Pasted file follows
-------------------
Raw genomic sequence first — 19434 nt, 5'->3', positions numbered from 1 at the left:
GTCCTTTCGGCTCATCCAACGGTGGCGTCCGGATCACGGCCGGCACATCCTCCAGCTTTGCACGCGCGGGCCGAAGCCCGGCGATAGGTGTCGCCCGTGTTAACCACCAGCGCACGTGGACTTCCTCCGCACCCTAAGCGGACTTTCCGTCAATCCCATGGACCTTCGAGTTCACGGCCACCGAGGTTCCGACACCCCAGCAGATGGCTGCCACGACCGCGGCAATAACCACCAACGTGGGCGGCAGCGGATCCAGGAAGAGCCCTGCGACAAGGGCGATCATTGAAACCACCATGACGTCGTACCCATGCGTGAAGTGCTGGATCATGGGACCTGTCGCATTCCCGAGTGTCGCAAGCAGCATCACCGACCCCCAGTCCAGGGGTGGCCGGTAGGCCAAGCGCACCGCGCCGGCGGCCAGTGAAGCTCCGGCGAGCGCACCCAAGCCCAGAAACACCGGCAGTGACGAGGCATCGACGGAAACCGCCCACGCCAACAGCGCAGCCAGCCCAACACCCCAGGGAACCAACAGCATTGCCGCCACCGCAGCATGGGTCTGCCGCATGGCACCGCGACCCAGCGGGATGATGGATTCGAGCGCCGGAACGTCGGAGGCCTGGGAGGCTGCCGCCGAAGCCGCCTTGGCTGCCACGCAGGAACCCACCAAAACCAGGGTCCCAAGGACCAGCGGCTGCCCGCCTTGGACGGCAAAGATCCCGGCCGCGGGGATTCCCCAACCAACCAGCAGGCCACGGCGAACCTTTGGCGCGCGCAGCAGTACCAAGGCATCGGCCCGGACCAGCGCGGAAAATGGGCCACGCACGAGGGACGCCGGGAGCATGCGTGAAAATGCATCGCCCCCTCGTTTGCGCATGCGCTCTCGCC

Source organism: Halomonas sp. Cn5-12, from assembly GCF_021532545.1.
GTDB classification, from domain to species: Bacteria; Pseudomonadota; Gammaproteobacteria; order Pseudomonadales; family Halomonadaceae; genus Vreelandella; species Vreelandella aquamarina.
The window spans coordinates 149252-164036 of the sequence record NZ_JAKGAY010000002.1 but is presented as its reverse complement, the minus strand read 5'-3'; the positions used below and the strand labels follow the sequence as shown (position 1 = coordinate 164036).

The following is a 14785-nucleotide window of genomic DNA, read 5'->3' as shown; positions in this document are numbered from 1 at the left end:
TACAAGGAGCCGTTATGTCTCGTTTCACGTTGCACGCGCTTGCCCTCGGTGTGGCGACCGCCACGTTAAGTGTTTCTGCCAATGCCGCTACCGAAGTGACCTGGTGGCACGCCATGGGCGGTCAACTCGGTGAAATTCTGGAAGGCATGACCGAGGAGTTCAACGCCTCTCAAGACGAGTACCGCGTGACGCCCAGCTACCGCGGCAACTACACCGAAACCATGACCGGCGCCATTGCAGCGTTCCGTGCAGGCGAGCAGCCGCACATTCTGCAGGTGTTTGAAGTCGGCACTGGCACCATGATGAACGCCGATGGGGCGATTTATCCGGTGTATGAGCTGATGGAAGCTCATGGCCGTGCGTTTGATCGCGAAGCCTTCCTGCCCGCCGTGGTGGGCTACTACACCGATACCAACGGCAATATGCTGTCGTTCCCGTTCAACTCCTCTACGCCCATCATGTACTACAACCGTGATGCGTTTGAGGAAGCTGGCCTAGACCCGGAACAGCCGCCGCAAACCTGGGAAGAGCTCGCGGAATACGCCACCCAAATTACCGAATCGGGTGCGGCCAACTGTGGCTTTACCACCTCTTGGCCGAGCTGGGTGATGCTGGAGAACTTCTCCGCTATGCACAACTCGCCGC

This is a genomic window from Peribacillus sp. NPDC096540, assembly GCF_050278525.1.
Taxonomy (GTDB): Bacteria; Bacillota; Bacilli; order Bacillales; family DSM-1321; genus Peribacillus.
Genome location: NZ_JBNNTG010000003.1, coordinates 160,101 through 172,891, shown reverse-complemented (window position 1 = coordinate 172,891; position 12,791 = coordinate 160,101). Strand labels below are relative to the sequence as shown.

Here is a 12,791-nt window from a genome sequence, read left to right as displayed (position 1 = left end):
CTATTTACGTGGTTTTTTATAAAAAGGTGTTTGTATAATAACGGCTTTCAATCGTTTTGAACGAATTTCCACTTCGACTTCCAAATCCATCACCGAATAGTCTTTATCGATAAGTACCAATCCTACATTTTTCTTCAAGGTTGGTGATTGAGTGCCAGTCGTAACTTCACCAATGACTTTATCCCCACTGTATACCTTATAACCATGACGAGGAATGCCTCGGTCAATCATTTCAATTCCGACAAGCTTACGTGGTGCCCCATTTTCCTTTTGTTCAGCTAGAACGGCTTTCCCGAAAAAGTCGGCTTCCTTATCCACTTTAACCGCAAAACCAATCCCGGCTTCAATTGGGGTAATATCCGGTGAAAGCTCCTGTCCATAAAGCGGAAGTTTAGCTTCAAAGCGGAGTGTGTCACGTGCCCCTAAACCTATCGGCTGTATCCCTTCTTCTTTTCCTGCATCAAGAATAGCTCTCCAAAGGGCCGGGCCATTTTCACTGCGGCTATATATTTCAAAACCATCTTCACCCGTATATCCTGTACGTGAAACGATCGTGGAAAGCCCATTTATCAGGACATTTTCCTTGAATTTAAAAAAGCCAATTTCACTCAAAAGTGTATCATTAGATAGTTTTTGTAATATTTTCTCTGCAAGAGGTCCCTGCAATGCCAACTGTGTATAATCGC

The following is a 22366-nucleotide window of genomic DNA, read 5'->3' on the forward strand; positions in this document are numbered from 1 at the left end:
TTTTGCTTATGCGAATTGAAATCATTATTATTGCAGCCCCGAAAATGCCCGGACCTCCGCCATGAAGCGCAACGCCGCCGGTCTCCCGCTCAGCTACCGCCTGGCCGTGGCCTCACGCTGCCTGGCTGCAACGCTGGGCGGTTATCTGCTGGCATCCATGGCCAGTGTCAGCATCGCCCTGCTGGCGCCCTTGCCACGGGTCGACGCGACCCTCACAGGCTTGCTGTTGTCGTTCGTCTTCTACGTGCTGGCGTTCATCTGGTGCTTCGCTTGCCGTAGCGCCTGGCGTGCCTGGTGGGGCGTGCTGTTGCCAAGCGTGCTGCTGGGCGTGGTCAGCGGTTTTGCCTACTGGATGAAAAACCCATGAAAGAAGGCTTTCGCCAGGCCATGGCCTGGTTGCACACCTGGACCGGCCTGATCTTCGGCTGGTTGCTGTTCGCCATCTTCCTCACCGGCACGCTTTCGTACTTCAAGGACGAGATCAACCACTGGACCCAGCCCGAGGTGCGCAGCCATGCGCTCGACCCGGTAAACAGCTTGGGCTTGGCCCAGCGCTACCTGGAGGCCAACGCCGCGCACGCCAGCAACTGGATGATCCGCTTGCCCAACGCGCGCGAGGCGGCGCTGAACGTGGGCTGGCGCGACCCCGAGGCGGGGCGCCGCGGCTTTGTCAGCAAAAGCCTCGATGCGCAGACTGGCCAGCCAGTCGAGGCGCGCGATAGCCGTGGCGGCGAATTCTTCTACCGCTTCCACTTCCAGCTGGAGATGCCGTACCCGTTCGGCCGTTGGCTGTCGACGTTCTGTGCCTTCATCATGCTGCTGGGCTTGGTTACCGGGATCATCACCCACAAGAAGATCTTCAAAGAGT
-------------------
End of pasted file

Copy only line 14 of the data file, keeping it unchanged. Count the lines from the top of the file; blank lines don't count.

TTTTGCTTATGCGAATTGAAATCATTATTATTGCAGCCCCGAAAATGCCCGGACCTCCGCCATGAAGCGCAACGCCGCCGGTCTCCCGCTCAGCTACCGCCTGGCCGTGGCCTCACGCTGCCTGGCTGCAACGCTGGGCGGTTATCTGCTGGCATCCATGGCCAGTGTCAGCATCGCCCTGCTGGCGCCCTTGCCACGGGTCGACGCGACCCTCACAGGCTTGCTGTTGTCGTTCGTCTTCTACGTGCTGGCGTTCATCTGGTGCTTCGCTTGCCGTAGCGCCTGGCGTGCCTGGTGGGGCGTGCTGTTGCCAAGCGTGCTGCTGGGCGTGGTCAGCGGTTTTGCCTACTGGATGAAAAACCCATGAAAGAAGGCTTTCGCCAGGCCATGGCCTGGTTGCACACCTGGACCGGCCTGATCTTCGGCTGGTTGCTGTTCGCCATCTTCCTCACCGGCACGCTTTCGTACTTCAAGGACGAGATCAACCACTGGACCCAGCCCGAGGTGCGCAGCCATGCGCTCGACCCGGTAAACAGCTTGGGCTTGGCCCAGCGCTACCTGGAGGCCAACGCCGCGCACGCCAGCAACTGGATGATCCGCTTGCCCAACGCGCGCGAGGCGGCGCTGAACGTGGGCTGGCGCGACCCCGAGGCGGGGCGCCGCGGCTTTGTCAGCAAAAGCCTCGATGCGCAGACTGGCCAGCCAGTCGAGGCGCGCGATAGCCGTGGCGGCGAATTCTTCTACCGCTTCCACTTCCAGCTGGAGATGCCGTACCCGTTCGGCCGTTGGCTGTCGACGTTCTGTGCCTTCATCATGCTGCTGGGCTTGGTTACCGGGATCATCACCCACAAGAAGATCTTCAAAGAGT